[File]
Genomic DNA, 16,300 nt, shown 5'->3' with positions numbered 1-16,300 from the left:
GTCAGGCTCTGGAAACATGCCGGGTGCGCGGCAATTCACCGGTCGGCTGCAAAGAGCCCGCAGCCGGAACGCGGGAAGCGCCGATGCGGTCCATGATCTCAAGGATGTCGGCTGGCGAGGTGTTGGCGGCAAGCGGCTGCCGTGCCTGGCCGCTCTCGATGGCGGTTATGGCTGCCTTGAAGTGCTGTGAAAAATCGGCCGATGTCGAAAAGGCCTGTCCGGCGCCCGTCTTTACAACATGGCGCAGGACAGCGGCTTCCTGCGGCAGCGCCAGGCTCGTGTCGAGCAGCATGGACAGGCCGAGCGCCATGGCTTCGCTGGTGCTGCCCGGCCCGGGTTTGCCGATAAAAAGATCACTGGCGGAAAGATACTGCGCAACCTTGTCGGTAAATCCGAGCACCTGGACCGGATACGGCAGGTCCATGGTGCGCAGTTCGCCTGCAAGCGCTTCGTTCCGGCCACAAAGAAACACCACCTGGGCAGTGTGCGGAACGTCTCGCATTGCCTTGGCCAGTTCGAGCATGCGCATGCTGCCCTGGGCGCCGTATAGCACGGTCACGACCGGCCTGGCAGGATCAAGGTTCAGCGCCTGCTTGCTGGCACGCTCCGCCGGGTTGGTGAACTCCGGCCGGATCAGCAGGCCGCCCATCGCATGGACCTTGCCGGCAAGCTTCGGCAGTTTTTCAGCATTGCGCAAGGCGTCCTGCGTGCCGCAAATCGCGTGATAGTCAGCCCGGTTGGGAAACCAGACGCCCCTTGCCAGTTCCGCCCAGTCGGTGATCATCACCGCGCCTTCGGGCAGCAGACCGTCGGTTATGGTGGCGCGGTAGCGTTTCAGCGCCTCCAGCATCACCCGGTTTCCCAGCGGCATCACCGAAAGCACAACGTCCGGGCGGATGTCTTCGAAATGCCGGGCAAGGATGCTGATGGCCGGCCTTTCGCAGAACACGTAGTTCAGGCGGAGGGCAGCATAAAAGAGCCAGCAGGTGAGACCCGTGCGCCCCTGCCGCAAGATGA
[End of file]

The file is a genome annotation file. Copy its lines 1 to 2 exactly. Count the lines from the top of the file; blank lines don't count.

Genomic DNA, 16,300 nt, shown 5'->3' with positions numbered 1-16,300 from the left:
GTCAGGCTCTGGAAACATGCCGGGTGCGCGGCAATTCACCGGTCGGCTGCAAAGAGCCCGCAGCCGGAACGCGGGAAGCGCCGATGCGGTCCATGATCTCAAGGATGTCGGCTGGCGAGGTGTTGGCGGCAAGCGGCTGCCGTGCCTGGCCGCTCTCGATGGCGGTTATGGCTGCCTTGAAGTGCTGTGAAAAATCGGCCGATGTCGAAAAGGCCTGTCCGGCGCCCGTCTTTACAACATGGCGCAGGACAGCGGCTTCCTGCGGCAGCGCCAGGCTCGTGTCGAGCAGCATGGACAGGCCGAGCGCCATGGCTTCGCTGGTGCTGCCCGGCCCGGGTTTGCCGATAAAAAGATCACTGGCGGAAAGATACTGCGCAACCTTGTCGGTAAATCCGAGCACCTGGACCGGATACGGCAGGTCCATGGTGCGCAGTTCGCCTGCAAGCGCTTCGTTCCGGCCACAAAGAAACACCACCTGGGCAGTGTGCGGAACGTCTCGCATTGCCTTGGCCAGTTCGAGCATGCGCATGCTGCCCTGGGCGCCGTATAGCACGGTCACGACCGGCCTGGCAGGATCAAGGTTCAGCGCCTGCTTGCTGGCACGCTCCGCCGGGTTGGTGAACTCCGGCCGGATCAGCAGGCCGCCCATCGCATGGACCTTGCCGGCAAGCTTCGGCAGTTTTTCAGCATTGCGCAAGGCGTCCTGCGTGCCGCAAATCGCGTGATAGTCAGCCCGGTTGGGAAACCAGACGCCCCTTGCCAGTTCCGCCCAGTCGGTGATCATCACCGCGCCTTCGGGCAGCAGACCGTCGGTTATGGTGGCGCGGTAGCGTTTCAGCGCCTCCAGCATCACCCGGTTTCCCAGCGGCATCACCGAAAGCACAACGTCCGGGCGGATGTCTTCGAAATGCCGGGCAAGGATGCTGATGGCCGGCCTTTCGCAGAACACGTAGTTCAGGCGGAGGGCAGCATAAAAGAGCCAGCAGGTGAGACCCGTGCGCCCCTGCCGCAAGATGA